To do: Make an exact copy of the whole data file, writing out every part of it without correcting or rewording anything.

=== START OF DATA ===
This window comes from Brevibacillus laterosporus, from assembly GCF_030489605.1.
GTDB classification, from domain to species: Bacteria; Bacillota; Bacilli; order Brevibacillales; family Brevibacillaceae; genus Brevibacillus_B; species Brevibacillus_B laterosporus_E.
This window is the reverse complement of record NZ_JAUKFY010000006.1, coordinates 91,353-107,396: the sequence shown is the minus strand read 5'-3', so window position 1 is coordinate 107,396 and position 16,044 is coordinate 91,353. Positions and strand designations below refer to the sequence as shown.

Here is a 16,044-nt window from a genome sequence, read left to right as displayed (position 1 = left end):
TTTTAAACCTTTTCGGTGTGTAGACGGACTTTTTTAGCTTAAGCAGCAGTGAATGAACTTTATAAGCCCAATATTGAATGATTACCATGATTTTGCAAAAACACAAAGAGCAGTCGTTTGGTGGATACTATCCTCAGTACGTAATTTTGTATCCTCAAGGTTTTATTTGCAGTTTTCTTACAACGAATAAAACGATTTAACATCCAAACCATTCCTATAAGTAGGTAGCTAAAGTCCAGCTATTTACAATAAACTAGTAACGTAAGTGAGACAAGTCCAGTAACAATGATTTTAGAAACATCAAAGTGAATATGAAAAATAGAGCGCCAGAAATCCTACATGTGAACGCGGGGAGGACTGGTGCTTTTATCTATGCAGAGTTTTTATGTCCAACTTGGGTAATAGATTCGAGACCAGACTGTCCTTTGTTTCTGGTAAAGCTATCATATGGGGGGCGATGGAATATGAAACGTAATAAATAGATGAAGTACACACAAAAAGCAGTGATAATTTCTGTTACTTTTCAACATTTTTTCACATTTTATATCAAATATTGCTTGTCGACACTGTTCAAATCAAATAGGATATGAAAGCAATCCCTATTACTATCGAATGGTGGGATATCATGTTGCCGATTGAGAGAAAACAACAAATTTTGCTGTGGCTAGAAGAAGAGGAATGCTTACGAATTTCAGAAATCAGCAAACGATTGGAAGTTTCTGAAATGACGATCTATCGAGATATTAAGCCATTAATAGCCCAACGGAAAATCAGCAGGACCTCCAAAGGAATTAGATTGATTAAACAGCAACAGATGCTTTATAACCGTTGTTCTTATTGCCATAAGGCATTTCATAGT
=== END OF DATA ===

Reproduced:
This window comes from Brevibacillus laterosporus, from assembly GCF_030489605.1.
GTDB classification, from domain to species: Bacteria; Bacillota; Bacilli; order Brevibacillales; family Brevibacillaceae; genus Brevibacillus_B; species Brevibacillus_B laterosporus_E.
This window is the reverse complement of record NZ_JAUKFY010000006.1, coordinates 91,353-107,396: the sequence shown is the minus strand read 5'-3', so window position 1 is coordinate 107,396 and position 16,044 is coordinate 91,353. Positions and strand designations below refer to the sequence as shown.

Here is a 16,044-nt window from a genome sequence, read left to right as displayed (position 1 = left end):
TTTTAAACCTTTTCGGTGTGTAGACGGACTTTTTTAGCTTAAGCAGCAGTGAATGAACTTTATAAGCCCAATATTGAATGATTACCATGATTTTGCAAAAACACAAAGAGCAGTCGTTTGGTGGATACTATCCTCAGTACGTAATTTTGTATCCTCAAGGTTTTATTTGCAGTTTTCTTACAACGAATAAAACGATTTAACATCCAAACCATTCCTATAAGTAGGTAGCTAAAGTCCAGCTATTTACAATAAACTAGTAACGTAAGTGAGACAAGTCCAGTAACAATGATTTTAGAAACATCAAAGTGAATATGAAAAATAGAGCGCCAGAAATCCTACATGTGAACGCGGGGAGGACTGGTGCTTTTATCTATGCAGAGTTTTTATGTCCAACTTGGGTAATAGATTCGAGACCAGACTGTCCTTTGTTTCTGGTAAAGCTATCATATGGGGGGCGATGGAATATGAAACGTAATAAATAGATGAAGTACACACAAAAAGCAGTGATAATTTCTGTTACTTTTCAACATTTTTTCACATTTTATATCAAATATTGCTTGTCGACACTGTTCAAATCAAATAGGATATGAAAGCAATCCCTATTACTATCGAATGGTGGGATATCATGTTGCCGATTGAGAGAAAACAACAAATTTTGCTGTGGCTAGAAGAAGAGGAATGCTTACGAATTTCAGAAATCAGCAAACGATTGGAAGTTTCTGAAATGACGATCTATCGAGATATTAAGCCATTAATAGCCCAACGGAAAATCAGCAGGACCTCCAAAGGAATTAGATTGATTAAACAGCAACAGATGCTTTATAACCGTTGTTCTTATTGCCATAAGGCATTTCATAGT